On the 10th of March I took 6 students from different Universities in London on a 2 hour Workshop on "Sketching on the Tube". I had a Masters Student from Metropolitan University and 5 Under-graduates from Middlesex, LCC, Wimbledon, Byam Shaw and Camberwell. This event was organised and sponsored by The Fine Art Collective and Winsor & Newton.
MATERIALS and RESOURCES
Winsor and Newton provided a bag with the essential materials each student needed on this bite size workshop. A sketchbook, two graphite pencils (one for lines and one to shade), a Black Bic Ball point pen (for lines) and a warm grey Copic brush marker (for shade) and a spray can of fixative. I gave them all my 25 tips for sketching on public transport and hands-on demos on how I go about this from day to day.
The venue for the meet up was at Paddington Rail Station. We then used the Circle line for the actual hands on demos. It was good to give this a go using real life situations. It allowed the students to see the possibility of this great habit and how the public reacts.
THE DEMOS AND STUDENT PRACTICE
Just before we popped onto the Circle Line for the main part of the workshop. I had to introduce myself, show them some of my sketchbooks, give them my printed hand-out of tips I have acquired over the past 7 years of sketching on public transport, room for questions and what they all expected from the workshop and then I gave them a brief talk on what they'll experience from the trip. They all looked so eager and willing to give it a go and we focused on the ball point pen and Copic brush marker-which are my favourite combinations for sketching. Some of them have been sketching but not as much as others, while it was a totally new experience for others. The benefits of sketching for the representational artist, these days, are endless and even for designers. We all have ideas and often try to sketch out on paper, sometimes as artists we understand things better by sketching them. We plan our compositions by sketches. But the main purpose of this was to help them understand how I go about this with all public eyes on me and how they can train and improve their eye-hand co-ordination.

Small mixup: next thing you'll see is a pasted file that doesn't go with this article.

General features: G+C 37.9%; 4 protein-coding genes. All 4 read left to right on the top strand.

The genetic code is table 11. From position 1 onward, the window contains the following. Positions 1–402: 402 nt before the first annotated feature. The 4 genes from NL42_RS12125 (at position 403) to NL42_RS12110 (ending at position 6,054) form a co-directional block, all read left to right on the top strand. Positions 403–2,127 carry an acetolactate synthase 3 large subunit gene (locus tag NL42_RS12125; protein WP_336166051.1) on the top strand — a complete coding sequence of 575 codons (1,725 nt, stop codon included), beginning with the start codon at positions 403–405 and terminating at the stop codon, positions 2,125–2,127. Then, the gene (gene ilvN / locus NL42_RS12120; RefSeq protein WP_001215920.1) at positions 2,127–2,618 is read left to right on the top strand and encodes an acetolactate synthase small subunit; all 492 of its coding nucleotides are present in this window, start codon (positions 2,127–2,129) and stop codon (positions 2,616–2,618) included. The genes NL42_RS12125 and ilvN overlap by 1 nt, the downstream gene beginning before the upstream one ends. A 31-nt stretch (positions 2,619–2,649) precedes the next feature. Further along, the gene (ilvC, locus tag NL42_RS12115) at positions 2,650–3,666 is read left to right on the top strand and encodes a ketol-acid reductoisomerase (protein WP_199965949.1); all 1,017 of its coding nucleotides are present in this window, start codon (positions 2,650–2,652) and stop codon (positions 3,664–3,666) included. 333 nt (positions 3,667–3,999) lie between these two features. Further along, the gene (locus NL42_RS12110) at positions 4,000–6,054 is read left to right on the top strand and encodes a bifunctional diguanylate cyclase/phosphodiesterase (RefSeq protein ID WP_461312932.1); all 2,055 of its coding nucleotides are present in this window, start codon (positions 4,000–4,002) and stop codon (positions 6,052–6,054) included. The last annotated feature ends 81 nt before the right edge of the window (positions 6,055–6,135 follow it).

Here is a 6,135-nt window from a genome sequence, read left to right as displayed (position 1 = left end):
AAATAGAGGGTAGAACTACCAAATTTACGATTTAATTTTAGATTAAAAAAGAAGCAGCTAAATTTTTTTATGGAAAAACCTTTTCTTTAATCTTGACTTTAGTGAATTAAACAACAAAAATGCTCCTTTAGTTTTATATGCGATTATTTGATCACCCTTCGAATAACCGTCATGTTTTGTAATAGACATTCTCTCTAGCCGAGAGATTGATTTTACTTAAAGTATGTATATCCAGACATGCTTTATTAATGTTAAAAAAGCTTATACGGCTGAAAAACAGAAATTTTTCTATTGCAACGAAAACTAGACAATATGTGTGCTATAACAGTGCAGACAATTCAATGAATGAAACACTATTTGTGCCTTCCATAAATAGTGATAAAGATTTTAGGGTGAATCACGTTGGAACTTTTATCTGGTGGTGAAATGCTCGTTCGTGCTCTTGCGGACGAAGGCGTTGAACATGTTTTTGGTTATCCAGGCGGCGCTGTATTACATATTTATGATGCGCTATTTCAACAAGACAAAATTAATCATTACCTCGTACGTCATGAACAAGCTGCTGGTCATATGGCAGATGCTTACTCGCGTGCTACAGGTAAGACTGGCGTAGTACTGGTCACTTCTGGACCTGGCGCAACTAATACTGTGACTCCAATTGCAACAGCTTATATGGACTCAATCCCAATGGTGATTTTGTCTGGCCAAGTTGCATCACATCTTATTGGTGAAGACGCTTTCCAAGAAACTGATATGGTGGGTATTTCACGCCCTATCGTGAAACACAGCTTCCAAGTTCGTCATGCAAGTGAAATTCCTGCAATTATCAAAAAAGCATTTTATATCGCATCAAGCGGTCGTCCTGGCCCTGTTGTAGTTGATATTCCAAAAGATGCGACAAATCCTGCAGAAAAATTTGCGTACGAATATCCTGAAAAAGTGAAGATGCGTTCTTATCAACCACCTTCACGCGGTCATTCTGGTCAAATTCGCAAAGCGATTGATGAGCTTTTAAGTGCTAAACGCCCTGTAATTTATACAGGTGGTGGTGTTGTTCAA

The feedback was really positive, even after the workshop we gathered to discuss our sketches and how it all went. They asked more questions and from this I have developed a relationship with some of them for further assistance and help. It always great sharing knowledge-the student gains and the teacher gains. The learning process for both parties never ends!
PICTURES OF SKETCHES FROM THE DEMOS
"In drawing, one must look for or suspect that there is more than is casually seen. The only difference in drawing is what you sense not what you see. There is other than that which lies on the surface."- George B. Bridgman on Heads, Features and Faces